I found a fantastic game. It's named World of Goo. Here's a trailer. And here's the Wikipedia entry. Check those ratings - 9/10, 9.5/10, 10/10, 93%, 96%.
It's hard to summarize what's right about this game. Most everything is.
Let me start with few obscure details that might appeal specifically to a computer geek like me.
First, this game runs on Windows, on Nintendo Wii, and on Mac OS X. Linux version comes soon. And guess what, the Mac OS X version is not a lame "Win32 API linked with Wine" kind of port. Proof that it isn't is that Wine-linked Win32 API using Mac software only runs on Intel CPUs. Not so this game. It runs on Macs with PowerPC CPUs (either a G4 or a G5). It's pretty much a native version on Mac OS X. It runs crisply on my iMac G5. I asked the developers in e-mail about their development methodology, and the developer Ron Carmel was kind to reply. (The whole company seems to be just two guys, working from wi-fi equipped coffee houses in San Francisco. They have years of experience working for big name game companies, though.) Anyway, Ron's response was:
at some point, when we realized we're going to go multi-platform (wii/pc at the time) we simply abstracted away anything and everything platform dependent from the code. this meant graphics, sound, input handling, window creation, threading, that sort of thing. the game only deals with a set of abstract classs that it gets from a singleton "environment" class. those classes provide a set of services (like graphics, sound, etc) and we have different implementations of those classes for windows, mac, wii, and soon linux.
I can't say just how much I respect people who take this approach. It's one of hallmarks of professionalism in my book. More often than not, even much more complex software systems can (and should) be developed to be really multiplatform. At least on unices, it is fairly common to maintain software as CPU-agnostic (and often OS-specifics-agnostic) source code with small CPU&OS adapters. These guys however didn't only do it across different unices, which are all closely related OSes. They did it across Windows, Mac OS X, and whatever is the OS of the Wii. That's 3 operating systems, and likely 3 different CPUs too (Intel, PPC, and whatever the Wii CPU is, although AFAIK, it's also some PPC variant). Consider how most large software houses can't be bothered to do this - they just target Windows primarily, even though they'd have lots of internal benefits if they cleaned up their source code to be multiplatform.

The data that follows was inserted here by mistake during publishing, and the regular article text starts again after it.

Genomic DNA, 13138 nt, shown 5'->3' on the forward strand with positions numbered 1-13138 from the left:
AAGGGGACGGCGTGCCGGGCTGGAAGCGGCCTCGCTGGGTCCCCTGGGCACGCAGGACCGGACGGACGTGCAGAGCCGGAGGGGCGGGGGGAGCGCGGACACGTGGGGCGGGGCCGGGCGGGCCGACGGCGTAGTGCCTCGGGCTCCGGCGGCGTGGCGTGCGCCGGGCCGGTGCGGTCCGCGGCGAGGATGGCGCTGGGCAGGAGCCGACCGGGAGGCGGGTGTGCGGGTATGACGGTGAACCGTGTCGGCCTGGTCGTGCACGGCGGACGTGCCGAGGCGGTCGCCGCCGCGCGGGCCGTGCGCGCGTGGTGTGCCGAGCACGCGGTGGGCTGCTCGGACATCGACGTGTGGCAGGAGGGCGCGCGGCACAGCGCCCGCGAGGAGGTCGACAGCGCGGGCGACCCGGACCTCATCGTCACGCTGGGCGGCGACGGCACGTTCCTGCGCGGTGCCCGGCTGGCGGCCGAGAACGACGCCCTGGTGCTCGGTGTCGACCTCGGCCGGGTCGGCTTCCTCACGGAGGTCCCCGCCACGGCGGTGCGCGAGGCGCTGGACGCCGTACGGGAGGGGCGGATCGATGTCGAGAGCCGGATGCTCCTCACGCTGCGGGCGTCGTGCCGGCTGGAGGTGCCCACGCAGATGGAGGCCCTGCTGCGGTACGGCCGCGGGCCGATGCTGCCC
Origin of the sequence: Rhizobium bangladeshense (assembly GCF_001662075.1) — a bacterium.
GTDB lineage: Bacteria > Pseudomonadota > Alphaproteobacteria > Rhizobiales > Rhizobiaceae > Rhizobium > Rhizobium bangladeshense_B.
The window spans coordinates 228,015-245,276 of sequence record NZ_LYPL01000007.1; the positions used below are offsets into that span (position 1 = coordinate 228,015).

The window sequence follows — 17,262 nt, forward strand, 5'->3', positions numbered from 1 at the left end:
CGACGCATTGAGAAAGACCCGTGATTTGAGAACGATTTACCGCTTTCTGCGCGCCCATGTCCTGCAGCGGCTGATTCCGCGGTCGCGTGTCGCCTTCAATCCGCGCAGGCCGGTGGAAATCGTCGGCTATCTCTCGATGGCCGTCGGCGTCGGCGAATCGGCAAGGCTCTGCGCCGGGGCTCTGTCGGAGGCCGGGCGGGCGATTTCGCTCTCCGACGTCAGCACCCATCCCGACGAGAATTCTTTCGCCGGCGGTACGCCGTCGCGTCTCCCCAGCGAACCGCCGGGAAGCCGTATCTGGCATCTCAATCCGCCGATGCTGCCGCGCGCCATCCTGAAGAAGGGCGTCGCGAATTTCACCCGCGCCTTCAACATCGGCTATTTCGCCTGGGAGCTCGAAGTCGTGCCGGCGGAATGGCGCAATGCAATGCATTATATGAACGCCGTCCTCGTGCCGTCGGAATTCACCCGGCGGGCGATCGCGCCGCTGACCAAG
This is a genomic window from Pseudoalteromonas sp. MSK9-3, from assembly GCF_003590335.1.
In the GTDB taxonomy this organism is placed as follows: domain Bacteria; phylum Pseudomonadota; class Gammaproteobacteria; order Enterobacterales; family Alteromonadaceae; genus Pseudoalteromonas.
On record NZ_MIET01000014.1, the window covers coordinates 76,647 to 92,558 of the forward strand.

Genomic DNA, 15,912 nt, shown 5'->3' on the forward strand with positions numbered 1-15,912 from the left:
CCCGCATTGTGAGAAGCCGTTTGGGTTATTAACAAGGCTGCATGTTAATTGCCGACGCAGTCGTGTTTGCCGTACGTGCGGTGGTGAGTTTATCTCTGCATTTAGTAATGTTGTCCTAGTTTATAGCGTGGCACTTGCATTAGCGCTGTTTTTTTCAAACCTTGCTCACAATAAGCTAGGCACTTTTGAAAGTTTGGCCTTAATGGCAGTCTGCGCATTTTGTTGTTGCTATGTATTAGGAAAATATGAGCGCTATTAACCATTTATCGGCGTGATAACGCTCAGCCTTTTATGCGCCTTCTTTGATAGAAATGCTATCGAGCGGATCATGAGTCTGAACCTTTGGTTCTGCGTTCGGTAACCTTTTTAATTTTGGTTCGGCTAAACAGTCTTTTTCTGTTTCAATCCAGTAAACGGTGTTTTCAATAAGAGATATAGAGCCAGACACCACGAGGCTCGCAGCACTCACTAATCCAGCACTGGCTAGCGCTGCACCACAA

Second obscure detail, the game has no DRM. None. These guys were smart enough to realize it'd be a waste of resources to bother with it. Another big tip o'the hat to them.
What this game does have though is: captive, immersive, innovative gameplay based on building structures out of gooey balls that bind to each other, and leveraging mechanics in a very realistic physics simulation (on various levels, you'll need to use tension, elastics, gravity, wind, flotation, and so on). It's tremendous fun. Immersion is further helped by the fact that there's no UI aside from the mouse pointer - all interaction with the game world is by directly dragging and dropping the otherwise aimlessly wandering goo balls with the mouse.
There's lot of humor and cuteness baked in. You can get emotionally attached to little goo balls as you could to those lemmings back in the day.
And then there's the beautiful visual art (that at times reminds me of Tim Burton movies, particulary The Corpse Bride), and music that perfectly matches it to create the immersive atmosphere. There are overarching motives and hints of a backstory that are intriguing on their own.
It's ideal for a casual gamer who needs to blow of steam for an hour after a hard day's work. My son is playing it every evening. My daughter is playing it every evening. I am playing it every evening. You can play it too in minutes - there's a downloadable demo with the full first chapter of the game (the full game has four chapters and an "epilogue").